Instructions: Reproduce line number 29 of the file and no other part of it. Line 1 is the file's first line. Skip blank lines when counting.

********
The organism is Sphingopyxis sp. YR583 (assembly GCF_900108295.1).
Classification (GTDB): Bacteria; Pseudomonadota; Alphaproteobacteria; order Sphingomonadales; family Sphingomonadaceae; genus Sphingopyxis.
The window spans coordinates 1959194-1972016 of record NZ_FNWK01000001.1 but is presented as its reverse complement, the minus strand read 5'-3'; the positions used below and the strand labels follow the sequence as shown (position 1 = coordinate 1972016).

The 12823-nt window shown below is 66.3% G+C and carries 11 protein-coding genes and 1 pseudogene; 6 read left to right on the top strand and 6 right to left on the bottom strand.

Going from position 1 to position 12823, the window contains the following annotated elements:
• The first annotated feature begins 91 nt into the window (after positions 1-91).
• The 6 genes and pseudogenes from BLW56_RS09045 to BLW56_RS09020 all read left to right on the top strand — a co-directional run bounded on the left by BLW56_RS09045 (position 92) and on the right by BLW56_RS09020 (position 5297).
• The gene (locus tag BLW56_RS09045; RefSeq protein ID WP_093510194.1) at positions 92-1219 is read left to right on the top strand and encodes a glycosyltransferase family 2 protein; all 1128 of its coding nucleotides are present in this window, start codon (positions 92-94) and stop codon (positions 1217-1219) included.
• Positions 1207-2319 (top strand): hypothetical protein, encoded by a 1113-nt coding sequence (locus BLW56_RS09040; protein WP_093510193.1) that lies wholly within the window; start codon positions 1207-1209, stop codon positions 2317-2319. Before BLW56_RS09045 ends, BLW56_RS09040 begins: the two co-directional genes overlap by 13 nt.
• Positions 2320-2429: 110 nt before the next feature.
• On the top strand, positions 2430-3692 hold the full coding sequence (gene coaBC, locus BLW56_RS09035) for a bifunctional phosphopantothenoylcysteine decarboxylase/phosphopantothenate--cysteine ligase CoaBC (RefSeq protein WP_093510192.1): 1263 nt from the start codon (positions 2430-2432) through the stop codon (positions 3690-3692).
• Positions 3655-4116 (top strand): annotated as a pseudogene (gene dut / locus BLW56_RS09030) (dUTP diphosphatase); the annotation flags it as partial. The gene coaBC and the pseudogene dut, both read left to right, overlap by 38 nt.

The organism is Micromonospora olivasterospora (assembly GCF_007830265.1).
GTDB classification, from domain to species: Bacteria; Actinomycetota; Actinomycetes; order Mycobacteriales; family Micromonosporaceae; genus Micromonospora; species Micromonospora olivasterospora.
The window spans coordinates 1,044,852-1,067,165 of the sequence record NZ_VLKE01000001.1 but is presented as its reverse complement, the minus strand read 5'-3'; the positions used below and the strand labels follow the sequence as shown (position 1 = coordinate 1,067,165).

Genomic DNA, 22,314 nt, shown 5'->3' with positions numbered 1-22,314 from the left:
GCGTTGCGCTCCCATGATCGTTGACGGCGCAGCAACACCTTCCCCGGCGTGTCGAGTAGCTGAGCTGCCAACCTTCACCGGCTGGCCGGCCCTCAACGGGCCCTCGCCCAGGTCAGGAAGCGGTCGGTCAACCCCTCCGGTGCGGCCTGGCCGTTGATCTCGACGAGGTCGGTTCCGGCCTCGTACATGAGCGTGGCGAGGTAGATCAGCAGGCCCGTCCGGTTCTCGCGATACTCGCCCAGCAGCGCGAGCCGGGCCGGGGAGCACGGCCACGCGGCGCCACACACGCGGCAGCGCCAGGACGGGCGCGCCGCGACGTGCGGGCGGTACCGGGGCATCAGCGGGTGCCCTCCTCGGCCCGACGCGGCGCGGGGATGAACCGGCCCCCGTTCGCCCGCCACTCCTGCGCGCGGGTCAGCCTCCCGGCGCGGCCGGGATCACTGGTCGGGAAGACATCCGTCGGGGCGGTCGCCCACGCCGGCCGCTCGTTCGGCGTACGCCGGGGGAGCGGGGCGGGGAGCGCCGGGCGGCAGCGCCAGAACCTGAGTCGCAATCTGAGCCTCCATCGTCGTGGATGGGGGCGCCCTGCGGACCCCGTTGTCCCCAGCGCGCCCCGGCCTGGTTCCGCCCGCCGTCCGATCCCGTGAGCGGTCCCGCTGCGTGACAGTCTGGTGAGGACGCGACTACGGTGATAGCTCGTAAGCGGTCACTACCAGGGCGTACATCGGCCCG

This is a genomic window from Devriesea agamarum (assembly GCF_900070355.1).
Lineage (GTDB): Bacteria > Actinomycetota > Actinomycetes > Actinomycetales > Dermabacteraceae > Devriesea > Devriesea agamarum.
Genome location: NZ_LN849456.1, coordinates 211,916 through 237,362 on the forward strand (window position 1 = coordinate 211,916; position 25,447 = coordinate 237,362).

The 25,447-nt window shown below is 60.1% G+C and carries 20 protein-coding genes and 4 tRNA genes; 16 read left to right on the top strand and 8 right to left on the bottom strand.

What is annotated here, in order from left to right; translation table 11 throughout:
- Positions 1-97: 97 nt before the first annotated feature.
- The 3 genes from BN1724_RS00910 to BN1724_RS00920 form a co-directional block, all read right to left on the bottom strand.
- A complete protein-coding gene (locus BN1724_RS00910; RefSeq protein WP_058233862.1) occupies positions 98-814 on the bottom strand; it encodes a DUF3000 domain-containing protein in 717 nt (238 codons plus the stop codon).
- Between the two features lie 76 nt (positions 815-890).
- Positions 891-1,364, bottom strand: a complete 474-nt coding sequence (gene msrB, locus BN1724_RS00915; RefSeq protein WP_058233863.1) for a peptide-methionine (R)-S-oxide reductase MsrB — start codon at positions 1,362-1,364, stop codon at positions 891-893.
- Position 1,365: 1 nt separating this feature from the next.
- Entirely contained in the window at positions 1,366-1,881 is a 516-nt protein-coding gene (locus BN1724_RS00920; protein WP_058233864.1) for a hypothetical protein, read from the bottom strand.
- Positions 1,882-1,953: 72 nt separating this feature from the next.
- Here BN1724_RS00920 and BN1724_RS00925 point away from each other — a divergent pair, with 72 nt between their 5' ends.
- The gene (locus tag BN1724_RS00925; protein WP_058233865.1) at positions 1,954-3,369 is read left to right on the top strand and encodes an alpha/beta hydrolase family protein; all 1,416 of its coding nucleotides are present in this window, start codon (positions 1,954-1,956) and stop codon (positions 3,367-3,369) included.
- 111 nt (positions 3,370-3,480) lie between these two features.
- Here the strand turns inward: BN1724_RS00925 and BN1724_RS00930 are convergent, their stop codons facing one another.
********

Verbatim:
- Entirely contained in the window at positions 1,366-1,881 is a 516-nt protein-coding gene (locus BN1724_RS00920; protein WP_058233864.1) for a hypothetical protein, read from the bottom strand.